Breaking Update: Court Unseals Potentially Devastating Testimony -- Romney Said Stocks Sold at 1/10th of Eventual Value Was 'Good Price'

Editor's Update: The Boston Globe reports: "Mitt Romney testified under oath in 1991 that the ex-wife of Staples founder Tom Stemberg got a fair deal in the couple’s 1988 divorce, even though the company shares Maureen Sullivan Stemberg received were valued at a tenth of Staples’ stock price on the day of its initial public offering only a year later. At the time the Stembergs split, Romney suggested, there was little indication that Staples’ value would soon skyrocket. Romney’s testimony in a post-divorce lawsuit brought in 1990 by Sullivan Stemberg was unsealed on Thursday in Norfolk Probate and Family Court at the Globe’s request. Sullivan Stemberg sued unsuccessfully to amend the couple’s financial agreement after Staples went public in 1989 and closed its first day of trading at $22.50 per share, 10 times the value she had received."


According to the Globe, Sullivan Stemberg sold 175,000 shares of Staples stock at $2.25 per share, and sold 80,000 shares at $2.48 a few months later. “In my opinion, that’s a good price to sell the securities at,” Romney testified. "But on April 28, 1989, barely a year after Sullivan Stemberg sold more than half of her shares on the premise that they were worth less than $2.50 apiece, the company made its initial public offering at $19 per share and ended its first day at $22.50," the Globe reports.

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The controversy over Romney’s alleged lies under oath continues this Thursday, as a Massachusetts court unseals a testimony that some speculate could be devastating for the presidential candidate.
The famed feminist lawyer Gloria Allred has said that Mitt Romney lied in the divorce proceedings between her client, Maureen Sullivan Stemberg, and her husband, Tom, in order to protect the financial wealth of the former CEO of Staples.  If the allegations are true, the revelation could be yet another blow to the GOP during an election cycle in which many of the candidates have played old-boy’s-club politics and demonstrated disregard and sometimes outright scorn for women.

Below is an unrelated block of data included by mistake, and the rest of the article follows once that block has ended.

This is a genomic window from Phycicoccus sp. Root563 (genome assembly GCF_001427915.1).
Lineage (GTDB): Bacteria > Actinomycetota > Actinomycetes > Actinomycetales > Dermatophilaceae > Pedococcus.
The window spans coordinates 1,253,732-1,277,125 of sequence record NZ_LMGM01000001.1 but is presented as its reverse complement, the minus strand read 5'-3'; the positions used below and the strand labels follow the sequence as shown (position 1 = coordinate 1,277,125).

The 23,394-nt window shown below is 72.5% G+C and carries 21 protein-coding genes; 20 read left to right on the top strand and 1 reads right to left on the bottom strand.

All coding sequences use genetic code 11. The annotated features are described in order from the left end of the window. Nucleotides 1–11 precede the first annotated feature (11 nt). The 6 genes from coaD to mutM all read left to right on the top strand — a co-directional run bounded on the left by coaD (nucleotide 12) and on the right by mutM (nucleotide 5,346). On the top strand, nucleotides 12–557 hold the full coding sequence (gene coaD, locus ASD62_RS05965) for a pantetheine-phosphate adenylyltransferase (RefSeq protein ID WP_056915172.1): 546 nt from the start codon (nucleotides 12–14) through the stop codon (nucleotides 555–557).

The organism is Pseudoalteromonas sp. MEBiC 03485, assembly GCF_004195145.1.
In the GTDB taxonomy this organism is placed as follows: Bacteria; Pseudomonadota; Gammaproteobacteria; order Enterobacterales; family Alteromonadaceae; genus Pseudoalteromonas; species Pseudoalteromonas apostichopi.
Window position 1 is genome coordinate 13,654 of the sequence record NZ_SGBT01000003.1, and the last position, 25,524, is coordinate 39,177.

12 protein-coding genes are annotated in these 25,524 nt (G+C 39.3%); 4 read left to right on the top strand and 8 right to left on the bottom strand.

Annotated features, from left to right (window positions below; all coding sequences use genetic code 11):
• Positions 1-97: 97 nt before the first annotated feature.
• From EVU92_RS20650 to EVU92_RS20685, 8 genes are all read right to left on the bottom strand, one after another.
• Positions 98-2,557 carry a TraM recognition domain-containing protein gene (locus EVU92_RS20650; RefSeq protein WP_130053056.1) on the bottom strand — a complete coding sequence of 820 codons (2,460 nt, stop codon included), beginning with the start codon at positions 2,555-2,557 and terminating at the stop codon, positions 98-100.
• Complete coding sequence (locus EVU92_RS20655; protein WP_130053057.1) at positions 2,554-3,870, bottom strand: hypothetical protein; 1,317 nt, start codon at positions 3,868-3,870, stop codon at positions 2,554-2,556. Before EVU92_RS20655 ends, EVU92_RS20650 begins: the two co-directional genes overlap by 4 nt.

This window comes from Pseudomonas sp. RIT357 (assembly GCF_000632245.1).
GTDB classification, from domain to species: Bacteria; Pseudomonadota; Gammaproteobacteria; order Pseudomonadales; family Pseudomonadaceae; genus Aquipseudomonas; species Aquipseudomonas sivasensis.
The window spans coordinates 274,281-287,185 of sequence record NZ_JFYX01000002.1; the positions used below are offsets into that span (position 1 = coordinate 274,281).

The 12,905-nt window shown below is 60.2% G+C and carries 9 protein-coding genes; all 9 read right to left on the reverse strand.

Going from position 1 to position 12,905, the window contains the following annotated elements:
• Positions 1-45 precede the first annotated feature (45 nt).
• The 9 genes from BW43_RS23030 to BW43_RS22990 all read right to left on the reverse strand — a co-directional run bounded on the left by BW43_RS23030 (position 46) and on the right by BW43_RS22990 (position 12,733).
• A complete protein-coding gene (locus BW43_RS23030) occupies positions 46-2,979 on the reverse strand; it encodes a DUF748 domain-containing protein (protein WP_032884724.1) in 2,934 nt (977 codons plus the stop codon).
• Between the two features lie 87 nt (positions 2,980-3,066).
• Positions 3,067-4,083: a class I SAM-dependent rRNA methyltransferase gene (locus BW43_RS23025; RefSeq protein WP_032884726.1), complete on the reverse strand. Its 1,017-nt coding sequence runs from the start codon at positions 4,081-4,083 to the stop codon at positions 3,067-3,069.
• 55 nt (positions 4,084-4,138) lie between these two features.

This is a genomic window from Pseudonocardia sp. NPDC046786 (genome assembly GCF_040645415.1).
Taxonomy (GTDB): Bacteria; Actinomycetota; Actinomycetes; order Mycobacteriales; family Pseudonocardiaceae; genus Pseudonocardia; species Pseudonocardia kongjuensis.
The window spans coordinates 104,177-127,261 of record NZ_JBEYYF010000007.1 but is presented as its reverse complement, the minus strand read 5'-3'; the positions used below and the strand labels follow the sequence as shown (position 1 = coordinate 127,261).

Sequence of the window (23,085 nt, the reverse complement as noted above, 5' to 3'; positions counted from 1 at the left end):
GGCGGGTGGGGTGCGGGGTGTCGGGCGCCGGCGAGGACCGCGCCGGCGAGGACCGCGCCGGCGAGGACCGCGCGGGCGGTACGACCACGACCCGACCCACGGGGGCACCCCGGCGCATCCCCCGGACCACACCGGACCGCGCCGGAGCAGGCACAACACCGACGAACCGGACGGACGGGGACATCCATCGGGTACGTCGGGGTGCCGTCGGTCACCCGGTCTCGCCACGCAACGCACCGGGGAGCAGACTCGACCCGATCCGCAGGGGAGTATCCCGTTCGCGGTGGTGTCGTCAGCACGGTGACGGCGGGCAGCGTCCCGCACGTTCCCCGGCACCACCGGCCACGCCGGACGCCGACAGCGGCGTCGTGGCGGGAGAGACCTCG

The case in question began more than 20 years ago, when Mitt Romney--then hedge funder at Bain Capital--testified in the divorce proceedings on behalf of Staples-CEO Tom Stemberg, at the time Romney’s close friend and business partner. The divorce hearings occurred shortly before Staples--which has become the GOP’s misleading poster child for Bain Capital’s financial track record--went public, earning Stemberg and Bain Capital millions. 
In the testimony, however, Romney allegedly lied about the future of the company, saying it was “overvalued” and that Stemberg was a “dreamer” for thinking the company could grow large. As a result, Maureen received very little in the divorce settlement--only to learn that her husband and his cohort Mitt Romney quickly turned around and cashed in their own stocks in Staples for a small fortune right after the divorce was finalized.
So far, these allegations have little factual backing, giving the controversy a speculatory nature that feels a little like a media stunt, but is also befitting (in the sweet ironic sense) of the vulture capitalist candidate, whose million-dollar fortune was built on risky, speculation-based leveraged buy-outs. 
Maureen Sullivan Stemberg’s laywer, Gloria Allred, has a history of representing female defendants against high-powered male politician in cases that have often become death blows to the man’s campaign. She has been a legal advocate for women’s rights and a fierce opponent of gender discrimination for decades, fighting against men-only social clubs, anti-gay marriage legislation, abusive employers, and a slew of philandering and sexually abusive male celebrities. Recently, Allred was involved in a suit against Republican presidential candidate Herman Cain for sexual harassment and another against California gubernatorial hopeful Meg Whitman for workplace discrimination--both media-frenzied cases that sank the candidates’ campaigns.
Both Maureen and Romney’s lawyer have said that neither objects to making the sealed testimony public.
‘‘This is a decades-old divorce case in which Mitt Romney provided testimony as to the value of a company,’’ Jones said. ‘‘He has no objection to letting the public see that testimony.’’ 
Yet, the revelation could come at an inconvenient moment for the Romney campaign, which is gaining momentum in the final stretch of the election season even as his popularity among female voters continues to falter. Although this testimony has little to do with Romney’s shifting platforms on issues like workplace equality and abortion access, a false testimony intended to protect a male business buddy at the expense of financial transparency and the wife’s future could be a devastating insight into the candidate’s character that could particularly deter undecided female voters. 
Stay tuned as AlterNet analyzes the now-unsealed testimony. 
In the meantime, in the development of another October surprise, Stephen Colbert has issued a counter-offer to Donald Trump’s extortionist offer to Obama, saying that he’ll donate $1 million to a charity of Trump’s choosing if the media-mongering businessman will allow Colbert to dip his testicles into Trump’s mouth. 

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